There used to be a great little television show that generations of parents had sat down to watch with their kids. It featured the adventures of a time-travelling man with his companions who got into all sorts of scrapes and alongside some silly adventures, it also had great characters and lots of imagination. Then the BBC decided Doctor Who needed to be remade for modern audiences.

After marinating it in “The Message” for a few years, the show began its slow and painful death.

This leaves something of a gap in your viewing schedule, particularly if you are a father with kids maybe too old for standard kids TV, but not quite ready to truly appreciate the glory of Bikini Chainsaw Zombies III just yet.

Well, I am here to make a recommendation to you, gentle Outposter. There is something on television that really is worth your family viewing time – Alex Rider.


You might have heard of Alex Rider. They are a series of “Young Adult” novels with a plot that can best be described as James Bond meets Harry Potter. Orphaned after his parents died in a plane crash, Alex was raised by his Uncle. He is encouraged by his uncle to travel, take an interest in current affairs, study languages, and take up pastimes such as martial arts, rock climbing, and scuba diving with a healthy interest in all sorts of adrenaline sports.

His Uncle is also frequently overseas on business trips. It turns out that his Uncle wasn’t just a businessman who liked extreme sports. His Uncle is a high-level government operative and was preparing Alex for some aspects of his life, and his families, that were always destined to surface painfully.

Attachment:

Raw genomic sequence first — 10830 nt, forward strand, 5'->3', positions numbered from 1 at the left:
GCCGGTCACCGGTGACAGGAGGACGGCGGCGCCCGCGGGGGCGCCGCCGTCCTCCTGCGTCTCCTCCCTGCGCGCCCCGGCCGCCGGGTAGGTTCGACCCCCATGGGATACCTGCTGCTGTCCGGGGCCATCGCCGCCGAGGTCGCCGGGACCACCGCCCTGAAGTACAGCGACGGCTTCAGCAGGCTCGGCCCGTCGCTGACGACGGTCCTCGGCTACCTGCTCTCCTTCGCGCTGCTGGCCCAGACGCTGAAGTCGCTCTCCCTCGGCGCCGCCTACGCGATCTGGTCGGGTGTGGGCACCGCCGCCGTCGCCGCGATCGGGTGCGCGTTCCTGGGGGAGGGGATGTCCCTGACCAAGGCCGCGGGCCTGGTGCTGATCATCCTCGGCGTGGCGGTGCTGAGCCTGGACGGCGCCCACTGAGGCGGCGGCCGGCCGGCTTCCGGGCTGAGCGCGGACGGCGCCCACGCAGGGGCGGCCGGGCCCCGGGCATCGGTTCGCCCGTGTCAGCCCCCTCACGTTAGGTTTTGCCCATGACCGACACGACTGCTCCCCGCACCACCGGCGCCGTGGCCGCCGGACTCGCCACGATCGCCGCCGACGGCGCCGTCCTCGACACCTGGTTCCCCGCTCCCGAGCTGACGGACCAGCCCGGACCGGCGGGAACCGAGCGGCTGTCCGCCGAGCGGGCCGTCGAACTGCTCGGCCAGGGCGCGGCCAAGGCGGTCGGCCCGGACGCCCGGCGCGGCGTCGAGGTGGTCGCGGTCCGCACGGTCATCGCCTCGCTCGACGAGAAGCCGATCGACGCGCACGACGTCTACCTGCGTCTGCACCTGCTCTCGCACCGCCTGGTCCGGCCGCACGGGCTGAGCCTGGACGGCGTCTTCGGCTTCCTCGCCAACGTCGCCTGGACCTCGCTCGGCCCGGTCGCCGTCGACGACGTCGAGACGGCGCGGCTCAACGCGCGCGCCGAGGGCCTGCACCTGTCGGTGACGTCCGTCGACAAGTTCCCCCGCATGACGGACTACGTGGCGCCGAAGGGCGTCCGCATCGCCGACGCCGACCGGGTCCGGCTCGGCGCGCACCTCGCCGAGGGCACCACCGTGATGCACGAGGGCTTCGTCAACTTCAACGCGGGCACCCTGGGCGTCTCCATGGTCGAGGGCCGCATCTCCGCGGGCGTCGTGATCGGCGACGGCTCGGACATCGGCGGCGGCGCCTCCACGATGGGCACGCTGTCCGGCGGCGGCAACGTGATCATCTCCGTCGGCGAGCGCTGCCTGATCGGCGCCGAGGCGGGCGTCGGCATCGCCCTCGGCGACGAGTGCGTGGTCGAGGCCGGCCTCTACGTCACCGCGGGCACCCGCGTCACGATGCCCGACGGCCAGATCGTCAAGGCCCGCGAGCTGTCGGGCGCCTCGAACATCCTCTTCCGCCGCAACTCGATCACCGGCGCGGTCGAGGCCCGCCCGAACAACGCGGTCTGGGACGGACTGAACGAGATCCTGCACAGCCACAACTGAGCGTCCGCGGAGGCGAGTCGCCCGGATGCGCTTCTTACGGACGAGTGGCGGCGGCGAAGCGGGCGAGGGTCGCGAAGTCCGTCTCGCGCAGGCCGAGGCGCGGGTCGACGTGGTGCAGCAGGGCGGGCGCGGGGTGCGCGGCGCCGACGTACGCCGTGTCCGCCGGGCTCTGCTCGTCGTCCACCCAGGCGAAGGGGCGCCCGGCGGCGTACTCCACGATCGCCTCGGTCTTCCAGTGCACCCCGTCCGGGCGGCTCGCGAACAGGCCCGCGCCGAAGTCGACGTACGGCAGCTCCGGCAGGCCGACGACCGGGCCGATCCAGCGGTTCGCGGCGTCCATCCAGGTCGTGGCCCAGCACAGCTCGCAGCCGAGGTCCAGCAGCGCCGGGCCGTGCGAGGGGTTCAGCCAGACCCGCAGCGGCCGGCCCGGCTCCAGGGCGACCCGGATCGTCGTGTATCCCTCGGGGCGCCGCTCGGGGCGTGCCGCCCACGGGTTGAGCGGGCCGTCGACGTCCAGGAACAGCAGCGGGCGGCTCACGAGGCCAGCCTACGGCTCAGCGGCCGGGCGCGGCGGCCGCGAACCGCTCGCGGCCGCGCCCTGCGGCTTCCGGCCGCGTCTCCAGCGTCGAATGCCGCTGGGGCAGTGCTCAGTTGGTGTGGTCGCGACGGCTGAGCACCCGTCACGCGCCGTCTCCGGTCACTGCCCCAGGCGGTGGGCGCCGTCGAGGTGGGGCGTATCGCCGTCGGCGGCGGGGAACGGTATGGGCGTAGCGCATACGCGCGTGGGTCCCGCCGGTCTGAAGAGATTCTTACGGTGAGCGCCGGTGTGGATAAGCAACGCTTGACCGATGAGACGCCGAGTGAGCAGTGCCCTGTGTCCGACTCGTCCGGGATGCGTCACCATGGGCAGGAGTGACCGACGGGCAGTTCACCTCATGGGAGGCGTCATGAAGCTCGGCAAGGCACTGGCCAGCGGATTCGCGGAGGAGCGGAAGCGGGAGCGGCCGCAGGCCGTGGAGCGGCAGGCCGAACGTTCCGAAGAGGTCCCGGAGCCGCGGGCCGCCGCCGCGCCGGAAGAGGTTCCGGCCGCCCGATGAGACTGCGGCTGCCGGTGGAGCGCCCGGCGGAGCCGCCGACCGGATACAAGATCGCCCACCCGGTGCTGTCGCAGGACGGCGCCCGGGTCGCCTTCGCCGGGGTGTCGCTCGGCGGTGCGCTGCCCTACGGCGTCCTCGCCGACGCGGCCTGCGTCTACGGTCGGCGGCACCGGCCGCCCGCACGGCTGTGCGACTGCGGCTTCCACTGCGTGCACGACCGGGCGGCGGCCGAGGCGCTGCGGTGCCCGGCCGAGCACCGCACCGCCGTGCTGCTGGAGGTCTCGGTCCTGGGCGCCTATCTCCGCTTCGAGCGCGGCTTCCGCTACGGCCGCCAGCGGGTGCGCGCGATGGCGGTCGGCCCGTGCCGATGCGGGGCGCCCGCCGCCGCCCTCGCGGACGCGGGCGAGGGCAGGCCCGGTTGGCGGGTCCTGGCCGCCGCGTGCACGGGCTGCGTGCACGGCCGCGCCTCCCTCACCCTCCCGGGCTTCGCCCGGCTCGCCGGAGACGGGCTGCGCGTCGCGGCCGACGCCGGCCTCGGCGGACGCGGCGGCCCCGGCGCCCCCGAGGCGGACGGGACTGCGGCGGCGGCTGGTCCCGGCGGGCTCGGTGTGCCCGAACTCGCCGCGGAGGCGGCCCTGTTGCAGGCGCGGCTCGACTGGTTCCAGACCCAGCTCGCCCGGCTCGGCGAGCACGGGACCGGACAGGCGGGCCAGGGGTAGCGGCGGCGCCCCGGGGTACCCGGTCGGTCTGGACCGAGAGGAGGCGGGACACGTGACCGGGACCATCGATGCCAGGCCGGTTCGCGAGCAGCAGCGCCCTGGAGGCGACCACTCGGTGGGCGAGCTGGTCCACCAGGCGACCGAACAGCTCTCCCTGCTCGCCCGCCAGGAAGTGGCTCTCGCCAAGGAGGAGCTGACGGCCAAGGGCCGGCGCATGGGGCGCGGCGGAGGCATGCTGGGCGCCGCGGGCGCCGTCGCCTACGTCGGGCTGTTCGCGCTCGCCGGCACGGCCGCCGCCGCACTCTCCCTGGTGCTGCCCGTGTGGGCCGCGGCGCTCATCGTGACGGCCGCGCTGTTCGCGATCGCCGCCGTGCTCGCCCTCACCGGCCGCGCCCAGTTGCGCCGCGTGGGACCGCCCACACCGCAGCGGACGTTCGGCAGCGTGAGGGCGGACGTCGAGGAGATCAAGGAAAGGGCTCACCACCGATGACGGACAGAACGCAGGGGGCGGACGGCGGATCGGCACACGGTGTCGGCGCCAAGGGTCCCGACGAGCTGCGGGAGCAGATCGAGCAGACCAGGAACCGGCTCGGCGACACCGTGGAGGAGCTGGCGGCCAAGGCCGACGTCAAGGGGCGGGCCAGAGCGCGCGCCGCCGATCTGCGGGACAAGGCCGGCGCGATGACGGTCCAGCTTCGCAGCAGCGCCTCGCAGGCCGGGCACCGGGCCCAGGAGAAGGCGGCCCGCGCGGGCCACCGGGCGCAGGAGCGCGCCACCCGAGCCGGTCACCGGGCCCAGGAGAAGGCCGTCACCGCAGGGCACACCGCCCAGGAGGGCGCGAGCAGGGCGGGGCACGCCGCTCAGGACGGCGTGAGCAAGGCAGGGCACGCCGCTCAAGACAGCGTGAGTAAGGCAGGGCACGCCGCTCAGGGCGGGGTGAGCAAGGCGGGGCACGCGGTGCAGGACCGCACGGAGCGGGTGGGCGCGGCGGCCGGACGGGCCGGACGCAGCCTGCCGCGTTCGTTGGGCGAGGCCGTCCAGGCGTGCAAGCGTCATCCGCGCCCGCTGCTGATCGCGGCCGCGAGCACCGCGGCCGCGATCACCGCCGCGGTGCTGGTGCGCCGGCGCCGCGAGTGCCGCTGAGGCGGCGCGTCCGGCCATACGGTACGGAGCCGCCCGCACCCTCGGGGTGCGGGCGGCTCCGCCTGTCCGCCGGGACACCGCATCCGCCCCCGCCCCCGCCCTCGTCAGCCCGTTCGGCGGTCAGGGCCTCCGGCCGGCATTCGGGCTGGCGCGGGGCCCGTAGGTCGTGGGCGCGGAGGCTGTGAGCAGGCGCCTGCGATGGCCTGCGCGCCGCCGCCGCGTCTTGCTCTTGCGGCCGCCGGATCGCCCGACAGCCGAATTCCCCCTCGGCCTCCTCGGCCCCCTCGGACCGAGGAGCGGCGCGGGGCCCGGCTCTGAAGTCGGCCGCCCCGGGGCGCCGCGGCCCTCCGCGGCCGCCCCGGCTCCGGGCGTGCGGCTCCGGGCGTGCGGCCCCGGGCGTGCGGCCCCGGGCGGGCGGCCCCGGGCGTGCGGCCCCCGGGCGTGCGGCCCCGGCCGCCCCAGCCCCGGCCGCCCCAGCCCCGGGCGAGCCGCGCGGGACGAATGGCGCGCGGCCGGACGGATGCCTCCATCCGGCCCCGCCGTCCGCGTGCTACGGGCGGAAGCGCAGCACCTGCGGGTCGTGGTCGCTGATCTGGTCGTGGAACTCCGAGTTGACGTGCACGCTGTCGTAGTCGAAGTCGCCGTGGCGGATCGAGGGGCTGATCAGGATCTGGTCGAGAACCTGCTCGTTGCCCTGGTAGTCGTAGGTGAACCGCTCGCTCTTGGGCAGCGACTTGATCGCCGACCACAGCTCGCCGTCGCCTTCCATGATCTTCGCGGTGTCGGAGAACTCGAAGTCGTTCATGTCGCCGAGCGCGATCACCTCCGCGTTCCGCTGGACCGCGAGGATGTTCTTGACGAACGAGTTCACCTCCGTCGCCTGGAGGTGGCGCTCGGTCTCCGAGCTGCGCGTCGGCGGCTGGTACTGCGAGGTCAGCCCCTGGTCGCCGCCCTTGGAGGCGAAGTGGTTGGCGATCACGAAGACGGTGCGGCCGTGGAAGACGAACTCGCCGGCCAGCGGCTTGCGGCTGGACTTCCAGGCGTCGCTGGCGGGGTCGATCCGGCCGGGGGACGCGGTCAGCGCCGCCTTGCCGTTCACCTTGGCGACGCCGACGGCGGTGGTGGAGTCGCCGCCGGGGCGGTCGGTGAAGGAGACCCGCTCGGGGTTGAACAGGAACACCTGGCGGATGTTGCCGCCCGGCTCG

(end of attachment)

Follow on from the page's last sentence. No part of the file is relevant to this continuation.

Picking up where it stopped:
So far, so cliche. The first novel – Stormbreaker – was adapted into a movie in 2006 starring Alex Pettyfer as Alex Rider, and co-starred Mickey Rourke, Bill Nighy, Stephen Fry, and Ewan McGregor. It was a notorious flop and caused plans for a franchise to be canned. It also took a much more light-hearted approach than the novels.

Many more books were published, but any further live-action adaptions were off the agenda. Then in 2020, Amazon launched a series adapting the novels, and it was surprisingly brilliant.


Refusing to treat its potentially young audience like idiots, it self-assuredly leaned directly into the moral quandary that no doubt exists in the world of international espionage. Loyalties are betrayed, life-changing lies are told, and the notion of duty is questioned.

The supporting cast is excellent. A particular highlight is the chillingly calculating turn from Stephen Dillane – Game Of Thrones‘ Stannis Baratheon – as the head of the Government Department Of Special Operations. The show also asked interesting questions about the morality of using a teenager in the way Rider gets used in the stories.


The show received a second season in 2021. A third and final season is now available on Amazon via the ad-supported Freevee service and it is definitely going out on a high. This season is much more densely plotted than you would normally expect for a “Young Adult” series and will have you and your kids reaching for the remote to hit that button and start the next episode immediately.

Layers are stripped away as the truth about Alex’s family history is revealed. The only issue is that there are many more books to adapt, so it seems a real shame that Amazon are ending the show after three seasons.

Alex Rider is very, very highly recommended family viewing.


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